Unlike Spotlight which automatically updates indexes whenever any files are changed, Foxtrot’s index updates are scheduled, which is useful as you can run them at a time when you’re not likely to be on the computer.

Foxtrot has just one interface for searching:

As opposed to Spotlight, which has four different interfaces for searching.

One of the test searches I did was for ibook G4. Instantly, 14 matches appeared. Searched in Spotlight - 13 matches after 15 seconds.

Spotlight returned several files that Foxtrot didn’t because Foxtrot doesn’t index as wide a range of files, but Foxtrot searched hidden folders whereas Spotlight didn’t. Also, Spotlight returned a match on a PDF file which, when opened in Preview and searched for those keywords, didn’t match at all.

I felt Foxtrot’s search results were more accurate and useful.

It should be noted that less file types are supported on Panther and Jaguar, than on Tiger, but the essential ones are such as various documents formats, PDFs and HTML.

Some good things that stood out about Foxtrot are:
- Results - by default - are sorted by relevance
- Searches hidden folders
- Preview files
- Wildcard operator “*” is supported. (You will need to use it for searching for partial words)
- Boolean operations NOT and OR supported by using “-” and “|” characters
- Searched terms are highlighted in preview
- Simple option to chose whether to search files contents, metadata or filename, or combinations of those three.
- Very fast display of results
- Option in preferences to disable Spotlight indexing on selected drives.

A few things I noticed that need a little attention are:
- Disk full didn’t give me the option to continue after freeing space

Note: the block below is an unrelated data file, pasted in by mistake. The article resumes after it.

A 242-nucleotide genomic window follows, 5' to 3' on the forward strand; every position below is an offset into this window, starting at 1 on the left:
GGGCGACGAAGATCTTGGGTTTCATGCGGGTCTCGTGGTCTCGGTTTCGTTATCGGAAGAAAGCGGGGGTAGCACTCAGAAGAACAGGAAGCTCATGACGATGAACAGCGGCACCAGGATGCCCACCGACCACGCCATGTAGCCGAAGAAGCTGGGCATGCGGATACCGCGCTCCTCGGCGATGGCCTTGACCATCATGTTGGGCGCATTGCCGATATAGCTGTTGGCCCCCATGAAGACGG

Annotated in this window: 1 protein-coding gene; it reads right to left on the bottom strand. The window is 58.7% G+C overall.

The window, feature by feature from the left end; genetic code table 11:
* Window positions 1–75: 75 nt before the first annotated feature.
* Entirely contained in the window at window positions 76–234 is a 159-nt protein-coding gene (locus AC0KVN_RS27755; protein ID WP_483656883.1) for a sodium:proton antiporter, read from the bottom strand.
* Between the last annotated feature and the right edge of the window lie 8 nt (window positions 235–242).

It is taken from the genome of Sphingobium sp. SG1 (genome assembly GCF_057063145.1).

- Could index more file types, such as XML.
- Updating index is obscure with a spinning gear icon in bottom right of main search window. Click on the gear icon brings up a small progress dialog. Personally I’d like it to be less obscure. Maybe an animated Dock icon.
- Doesn’t search packages (although nor does Spotlight)
- The option to deselect folders and file types should be presented before the initial index happens.

Anyone who’s who’s used Tiger for any length of time will appreciate full file indexing. For Anyone who hasn’t, and is using Panther or Jaguar, Foxtrot is an excellent add-on that you’ll quickly become dependent on, and wonder how you lived without it.

On Tiger, Foxtrot’s advantages are: Results really are returned instantly; Files in hidden folders are indexed; and boolean searching

If I had to chose between Spotlight and Foxtrot, I’d chose Foxtrot. It’s faster and has only one interface to learn

Rating Foxtrot is a little difficult. It is an excellent application and I could give it a 9/10 for what it does. However, considering the price (US$35) and that there’s probably not enough in it to convince many Tiger users to buy it at that price, I’ll nudge it down to an 8/10.